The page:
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Wholesale telco IspONE goes titsup, Kogan mobile going dark

Telstra pulls the plug as ispONE calls in the administrators

Engineers fitting antenna heads

Wholesale telco ISPOne appointed administrators who have cancelled its contract to resell Telstra mobile connections and appointed administrators, leaving some of its wholesale customers without a network connection with which to serve their customers.

ISPOne's been tottering for some time, but has tried to negotiate with Telstra so it can continue its service.

Those negotiations seem to have been fruitless, as a Telstra statement says the telco “has been advised that ispONE has appointed Ferrier Hodgson as a voluntary administrator”.

The statement goes on to say that Telstra has no relationship with Kogan Mobile, the mobile phone service offered by mouthy electronics e-tailer Ruslan Kogan, and explains Kogan customers will soon lose service.

Kogan has posted a statement of his own, apologising for the mess, offering refunds and saying that despite “numerous and concerted efforts to persuade Telstra to maintain and support Kogan Mobile's arrangements with Telstra's sole distributor, ispONE, Telstra has advised that it will terminate the 3G Prepaid Mobile services to Kogan Mobile.”

Another ispONE customer, ALDI Mobile, has been able to strike a deal with Telstra Wholesaleso. ALDI customers can carry on as usual, but Kogan customers will have to adopt a new plan with another carrier, virtual or actual.

In true telco industry style, the carrion crows are already hopping as close to the corpse of ispONE as they dare – Optus has sent Vulture South a press release about a Kogan-to-Optus migration plan.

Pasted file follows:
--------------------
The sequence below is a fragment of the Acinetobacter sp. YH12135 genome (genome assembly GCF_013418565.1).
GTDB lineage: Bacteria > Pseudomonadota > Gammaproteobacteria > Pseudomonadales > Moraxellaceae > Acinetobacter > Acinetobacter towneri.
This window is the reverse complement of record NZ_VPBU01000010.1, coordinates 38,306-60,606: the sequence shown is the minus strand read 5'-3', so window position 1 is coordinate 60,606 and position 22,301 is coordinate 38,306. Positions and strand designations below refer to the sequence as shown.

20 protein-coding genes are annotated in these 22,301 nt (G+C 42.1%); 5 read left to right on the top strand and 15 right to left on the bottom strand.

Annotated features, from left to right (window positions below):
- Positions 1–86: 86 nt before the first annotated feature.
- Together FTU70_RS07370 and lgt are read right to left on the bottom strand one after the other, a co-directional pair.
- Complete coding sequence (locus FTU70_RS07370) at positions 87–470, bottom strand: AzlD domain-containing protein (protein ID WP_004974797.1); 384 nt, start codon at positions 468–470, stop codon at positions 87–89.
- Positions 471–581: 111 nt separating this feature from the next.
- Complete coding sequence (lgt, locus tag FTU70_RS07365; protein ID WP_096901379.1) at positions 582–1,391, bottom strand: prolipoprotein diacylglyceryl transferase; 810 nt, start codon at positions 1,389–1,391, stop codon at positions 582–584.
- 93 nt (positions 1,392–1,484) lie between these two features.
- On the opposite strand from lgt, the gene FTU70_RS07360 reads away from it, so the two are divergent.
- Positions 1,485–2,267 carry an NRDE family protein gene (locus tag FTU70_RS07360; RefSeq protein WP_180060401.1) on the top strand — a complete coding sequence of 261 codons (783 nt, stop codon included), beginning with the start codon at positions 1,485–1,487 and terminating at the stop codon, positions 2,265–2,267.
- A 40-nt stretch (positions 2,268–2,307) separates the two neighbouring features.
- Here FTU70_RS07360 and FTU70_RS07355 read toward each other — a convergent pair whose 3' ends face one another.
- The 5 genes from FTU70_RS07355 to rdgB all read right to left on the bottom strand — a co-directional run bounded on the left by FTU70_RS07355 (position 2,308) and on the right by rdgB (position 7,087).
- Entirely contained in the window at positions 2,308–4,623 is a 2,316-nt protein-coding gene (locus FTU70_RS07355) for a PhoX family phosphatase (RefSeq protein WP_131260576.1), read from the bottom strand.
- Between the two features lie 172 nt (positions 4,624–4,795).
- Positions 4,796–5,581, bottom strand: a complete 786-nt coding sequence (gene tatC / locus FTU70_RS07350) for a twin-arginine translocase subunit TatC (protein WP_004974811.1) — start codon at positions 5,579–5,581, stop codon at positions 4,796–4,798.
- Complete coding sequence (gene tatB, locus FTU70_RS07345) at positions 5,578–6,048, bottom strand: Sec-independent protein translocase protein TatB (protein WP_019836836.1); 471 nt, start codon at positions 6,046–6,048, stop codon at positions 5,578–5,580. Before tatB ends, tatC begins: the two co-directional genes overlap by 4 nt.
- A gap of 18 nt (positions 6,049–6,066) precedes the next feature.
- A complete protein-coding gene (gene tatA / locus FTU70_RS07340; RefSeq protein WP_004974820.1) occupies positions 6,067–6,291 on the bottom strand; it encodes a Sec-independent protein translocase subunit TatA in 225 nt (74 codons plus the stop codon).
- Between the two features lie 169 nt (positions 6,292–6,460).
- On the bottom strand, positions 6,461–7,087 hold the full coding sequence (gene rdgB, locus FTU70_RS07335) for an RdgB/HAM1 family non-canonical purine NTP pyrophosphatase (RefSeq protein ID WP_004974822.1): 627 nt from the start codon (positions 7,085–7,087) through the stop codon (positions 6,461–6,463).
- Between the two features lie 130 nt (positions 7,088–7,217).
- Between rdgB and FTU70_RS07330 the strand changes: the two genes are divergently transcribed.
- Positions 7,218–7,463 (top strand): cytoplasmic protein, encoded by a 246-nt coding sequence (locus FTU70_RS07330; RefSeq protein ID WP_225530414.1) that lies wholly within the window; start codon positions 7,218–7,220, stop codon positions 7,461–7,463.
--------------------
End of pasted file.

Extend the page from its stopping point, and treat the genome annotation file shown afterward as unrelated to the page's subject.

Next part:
IspONE is reportedly buried under over $AUD10m of debt, from which it is unlikely to emerge now that its customers have gone elsewhere.

Kogan's statement expresses fears for the future of mobile virtual network operators, or at least for cheap ones.

That's not a terrible argument: Australia has a history of telcos competing on price and foundering not long afterwards. One.Tel is the most spectacular example of an attempt to buy market share, but Hutchison Telecom's entrance to Australia with the Orange and 3 brands featured years of deep discounting … and balance sheets so ugly the merger with Vodafone became a sensible exit strategy.

Customers of the likes of Amaysim and LiveConnected may therefore be looking over their shoulders just a little today, hoping the demise of ispONE is an isolated incident and not the beginning of an industry shakeout. ®

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